"So a massive part of this event is about education and awareness and getting people to realize, 'Hey, I need to get my colonoscopy."

The tournament will be divided into three "weight" classes based on how much money participants raise, with $250 the minimum for qualifying as a heavyweight. There's a $1,500 cash prize for winning that division, $500 for middleweight and $250 for lightweight.

Handemonium has also launched a free school team challenge. The Winnipeg school -- team size unlimited -- that raises the most money will win a $500 Boston Pizza party.

Of course, even if you register as part of a team, you'll be competing individually, since this is a one-on-one competition. Celebrity referees will be on hand to officiate the matches, which will take place at tables in Shaw Park's outfield.

Elsewhere in the ballpark there will be a series of 60-second challenges, inspired by the reality TV show Minute to Win It, where contestants of all ages can try their hand at 20 different stunts and win a $1,000 prize.

"So this won't be a case of you raise your money, come out and lose at rock, paper and scissors and then go home," Wall says. "There'll be plenty of activities for the whole family."

Participants get into the park free. Admission for everyone else is $5 for individuals or $15 per family. The Goldeyes concessions will be up and running, so there will be food and beverages (including beer).

Given Rock, Paper, Scissors's reputation for keeping the peace, it only seems fitting that the world governing body is based out of Canada.

Doug Walker, 41, admits he had tongue firmly in cheek when, inspired by a drunken evening with his brother, Graham, at their parents' cottage in Ontario in 1995, he set out to become the world's leading authority on Rock, Paper, Scissors.

It was a cold evening and neither brother wanted to go outside to fetch more wood. Fists started flying, so to speak.

"It was something like a best-of-13 match, but involved in that, along with a little bit of alcohol, was a lot of trash talking, Walker says over the phone from Calgary, where he works at an advertising agency.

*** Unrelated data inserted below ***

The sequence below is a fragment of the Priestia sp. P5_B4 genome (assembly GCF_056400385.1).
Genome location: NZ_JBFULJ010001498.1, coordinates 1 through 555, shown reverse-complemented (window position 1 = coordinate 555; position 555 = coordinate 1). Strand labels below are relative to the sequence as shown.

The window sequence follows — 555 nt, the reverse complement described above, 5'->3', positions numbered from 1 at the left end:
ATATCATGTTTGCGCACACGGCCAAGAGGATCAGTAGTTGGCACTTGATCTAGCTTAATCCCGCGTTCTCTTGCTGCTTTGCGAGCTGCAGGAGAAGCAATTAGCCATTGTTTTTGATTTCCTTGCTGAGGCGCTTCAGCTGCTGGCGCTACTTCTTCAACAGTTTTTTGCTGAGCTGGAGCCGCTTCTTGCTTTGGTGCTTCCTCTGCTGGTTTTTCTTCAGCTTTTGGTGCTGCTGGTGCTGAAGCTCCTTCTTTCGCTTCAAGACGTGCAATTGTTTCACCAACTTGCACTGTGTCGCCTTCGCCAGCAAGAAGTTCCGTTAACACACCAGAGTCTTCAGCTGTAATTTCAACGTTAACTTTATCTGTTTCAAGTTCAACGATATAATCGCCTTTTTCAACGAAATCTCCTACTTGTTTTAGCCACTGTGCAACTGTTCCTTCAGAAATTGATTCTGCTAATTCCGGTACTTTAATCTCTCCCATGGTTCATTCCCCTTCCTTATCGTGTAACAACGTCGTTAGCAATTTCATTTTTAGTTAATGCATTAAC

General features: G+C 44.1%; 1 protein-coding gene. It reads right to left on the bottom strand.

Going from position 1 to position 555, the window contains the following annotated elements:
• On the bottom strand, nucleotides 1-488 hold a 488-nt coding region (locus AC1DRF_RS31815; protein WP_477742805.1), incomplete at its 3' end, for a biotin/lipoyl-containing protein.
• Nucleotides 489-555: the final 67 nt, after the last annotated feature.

"It was at that moment that we realized there was more to this game than it seemed or that we played as kids."

Walker, then living in Toronto, did a little research and discovered a dormant society with origins in the U.K. He and his brother resurrected the club with a new website (, which attracted an online community and eventually led to an annual tournament -- and interviews with such media outlets as Rolling Stone magazine, the New York Times, the BBC and the Today Show.

"The crowning glory for me was front page of the Wall Street Journal. I even got one of those little wood-cut drawings," says Walker, managing director of the World RPS Society, the membership of which was around 10,000 at its peak. The Official Rock Paper Scissors Strategy Guide, which he co-authored with his brother, has sold 13,000 copies.

Walker will be in Winnipeg on Sept. 29 to serve as grand marshall for the Handemonium fundraising tournament and officiate over some of the final matches.

Rock, Paper, Scissors may be an "absurdly simple game," but he maintains it is indeed a game of strategy.

"The second you have two people involved who have memory, who are subject to power of suggestion, who have natural human tendencies, all of a sudden it ceases to be any random element and it's more about how to play your opponent," Walker says.

The game is primarily about solving decisions, whether it's who gets the last slice of pizza or sits in the front of the car.


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Updated on Tuesday, September 18, 2012 at 11:54 AM CDT: Corrects qualifications for heavyweight champion.